New Televisions were a big part of last month’s Consumer Electronics Show (CES) in Vegas, and the big brands were all strutting their stuff trying to take a lead position by showing off their latest and greatest technologies.  Some of it was a bit of fluff, but fortunately there was a lot of great stuff too. I am going to give you my take on the “best-in-show.”

Sony Ultra Short Throw 4K Projector

To start with the most impressive to me was Sony’s short throw Ultra High Definition projection TV. Not only is it beautiful enough as it looks like a nice piece of furniture that you could put in any room, but the ultra short throw makes it an awesome TV. It eliminates a couple of the main disadvantages of projectors, one of which is the difficulty in setting up a projector. The other is the inconvenience of when people stand up and move around they could interfere with the projection. This unit has the potential for a huge picture, up to a 12 foot diagonal, with the richness and clarity of ultra high definition which you simply can’t get in a flat screen. If you want a bit more detail, to see my post on it.

Sharp Aquos Quattron Plus

Sharp surprised us this year with their innovative and practical approach to Ultra HD by introducing their new Aquo Quattron Plus technology. Basically, it is half-way between Full HD and 4K Ultra HD (actually a bit closer to 4K Ultra). The way they do this is through their use of sub-pixels: Full HD as about 6M sub-pixels, Ultra HD has about 24M sub-pixels, and the Sharp Quattron Plus has about 16M sub-pixels. Thereby they could produce a picture that approached the clarity of 4K Ultra HD, but at about half the price. This is a great approach because 4K certainly produces a beautiful picture, but it still is priced out of reach for most of us mere mortals. For more detail on Sharp’s .

Sony 4K Ultra HD

For the last few years Sony has been in the shadow of the Korean brands, but Sony appears to have come to CES intending to work toward reclaiming its’ position as a top consumer electronics brand. I like their approach because it was a lot less gimmicky than most.  They clearly are also making the biggest commitment to 4K UHD technology, by not only focusing on TV’s but also many ways to deliver 4K content. But with their 4K TV’s they brought additional technologies that are focused on creating realistic images beyond just the higher resolution of 4K.  They have accomplished this by introducing three technologies (Triluminos display, X-tended Dynamic Range processing, and X-Reality Pro image processing) that work together to create a picture that truly pops. I like their focus on rather than worrying about curved screens!

Samsung Bendable 4KTV

A lot of curved OLED TV’s have been out for a little while but this CES a few of the various brands demonstrated curved 4K UHD TV’s for the first time. Samsung took it a step farther by bringing a “bendable” 4K UHD TV so it can be a flat panel or a curved one. I can’t help but think it is very gimmicky, as I can’t imagine wanting to watch one program curved and another flat. I guess if you have light glare coming into the room there may be some benefit to changing the curve (or just pulling the blinds?).  I am not convinced curved is such a big deal any way, although I have to admit I haven’t had a curved set in my family room to test it out. While was a very big 85” model, they also brought out the biggest curved TV ever at 105.” I guess if they keep getting bigger, we will need the curve just to fit them in the room.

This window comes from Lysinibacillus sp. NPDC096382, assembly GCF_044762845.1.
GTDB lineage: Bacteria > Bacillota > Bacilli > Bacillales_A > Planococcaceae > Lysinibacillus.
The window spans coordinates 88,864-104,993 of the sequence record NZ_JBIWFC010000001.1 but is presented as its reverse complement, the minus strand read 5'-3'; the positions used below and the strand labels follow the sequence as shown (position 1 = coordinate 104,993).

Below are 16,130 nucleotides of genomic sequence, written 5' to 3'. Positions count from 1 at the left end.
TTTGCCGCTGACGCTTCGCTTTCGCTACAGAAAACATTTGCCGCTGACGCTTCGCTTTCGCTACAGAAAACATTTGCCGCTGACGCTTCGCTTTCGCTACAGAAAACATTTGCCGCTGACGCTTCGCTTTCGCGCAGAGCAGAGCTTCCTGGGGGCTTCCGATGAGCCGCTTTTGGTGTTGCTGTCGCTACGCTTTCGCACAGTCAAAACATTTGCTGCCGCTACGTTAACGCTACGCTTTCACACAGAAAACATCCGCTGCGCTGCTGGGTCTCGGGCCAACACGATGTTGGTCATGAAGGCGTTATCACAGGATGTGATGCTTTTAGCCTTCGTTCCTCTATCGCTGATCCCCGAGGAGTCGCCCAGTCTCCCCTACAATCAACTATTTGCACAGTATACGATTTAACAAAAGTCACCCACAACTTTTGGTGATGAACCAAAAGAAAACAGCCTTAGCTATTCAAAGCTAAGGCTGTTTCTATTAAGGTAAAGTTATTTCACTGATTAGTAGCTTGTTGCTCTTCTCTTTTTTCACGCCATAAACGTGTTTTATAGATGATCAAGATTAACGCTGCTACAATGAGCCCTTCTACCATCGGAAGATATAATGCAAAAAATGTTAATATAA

This year’s CES continues to prove that TV technology keeps getting better every year. The obvious trends for 2014 shouldn’t come as a surprise, and were emphasized by CES. They include the fact that 4K Ultra HD is evolving quickly and is the next generation of viewing technology – you will see a lot more of it on the shelves this year (more so than OLED). Screen size also continues to get bigger, with richer and clearer pictures, while costs are continuing to come down.  We are getting more bang for the same dollar.

Innovative technologies like the ultra-short throw projector continue to evolve providing some unique features that won’t hit the mass market this year, but nevertheless are available to those that can and want to pay for it.

If you happened to be at CES or watching the hype and something struck your fancy, as always I’d be interested in your comments.

Tom Brauser
I love to try new technologies and I have a practical approach to techie stuff - it has to be easy to use and make my life better. I have my house fully wired, with a surround sound system in my family room for music and TV viewing, but also drive music throughout the house as well as outdoors. I Internet stream content on all my devices at home, which provides a huge variety of entertainment to enjoy.